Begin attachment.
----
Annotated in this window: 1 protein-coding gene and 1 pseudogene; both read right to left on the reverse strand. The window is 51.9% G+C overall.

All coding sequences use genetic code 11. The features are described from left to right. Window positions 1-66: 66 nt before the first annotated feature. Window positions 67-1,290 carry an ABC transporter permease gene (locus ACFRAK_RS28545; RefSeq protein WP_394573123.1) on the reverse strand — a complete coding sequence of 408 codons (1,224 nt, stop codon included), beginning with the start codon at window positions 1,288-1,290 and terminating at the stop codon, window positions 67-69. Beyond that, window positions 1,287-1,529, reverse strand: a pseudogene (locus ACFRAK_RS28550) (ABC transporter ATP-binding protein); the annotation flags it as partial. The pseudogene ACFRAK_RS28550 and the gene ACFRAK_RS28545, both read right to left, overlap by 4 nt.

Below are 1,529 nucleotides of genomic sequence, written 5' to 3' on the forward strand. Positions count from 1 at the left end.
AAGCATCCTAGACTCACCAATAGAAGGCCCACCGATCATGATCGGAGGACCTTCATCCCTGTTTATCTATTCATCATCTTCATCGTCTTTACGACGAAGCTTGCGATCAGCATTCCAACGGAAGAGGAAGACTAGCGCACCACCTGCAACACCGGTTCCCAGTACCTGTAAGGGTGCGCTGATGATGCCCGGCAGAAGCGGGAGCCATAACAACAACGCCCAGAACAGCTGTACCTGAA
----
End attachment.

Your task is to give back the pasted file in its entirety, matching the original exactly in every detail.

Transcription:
Annotated in this window: 1 protein-coding gene and 1 pseudogene; both read right to left on the reverse strand. The window is 51.9% G+C overall.

All coding sequences use genetic code 11. The features are described from left to right. Window positions 1-66: 66 nt before the first annotated feature. Window positions 67-1,290 carry an ABC transporter permease gene (locus ACFRAK_RS28545; RefSeq protein WP_394573123.1) on the reverse strand — a complete coding sequence of 408 codons (1,224 nt, stop codon included), beginning with the start codon at window positions 1,288-1,290 and terminating at the stop codon, window positions 67-69. Beyond that, window positions 1,287-1,529, reverse strand: a pseudogene (locus ACFRAK_RS28550) (ABC transporter ATP-binding protein); the annotation flags it as partial. The pseudogene ACFRAK_RS28550 and the gene ACFRAK_RS28545, both read right to left, overlap by 4 nt.

Below are 1,529 nucleotides of genomic sequence, written 5' to 3' on the forward strand. Positions count from 1 at the left end.
AAGCATCCTAGACTCACCAATAGAAGGCCCACCGATCATGATCGGAGGACCTTCATCCCTGTTTATCTATTCATCATCTTCATCGTCTTTACGACGAAGCTTGCGATCAGCATTCCAACGGAAGAGGAAGACTAGCGCACCACCTGCAACACCGGTTCCCAGTACCTGTAAGGGTGCGCTGATGATGCCCGGCAGAAGCGGGAGCCATAACAACAACGCCCAGAACAGCTGTACCTGAA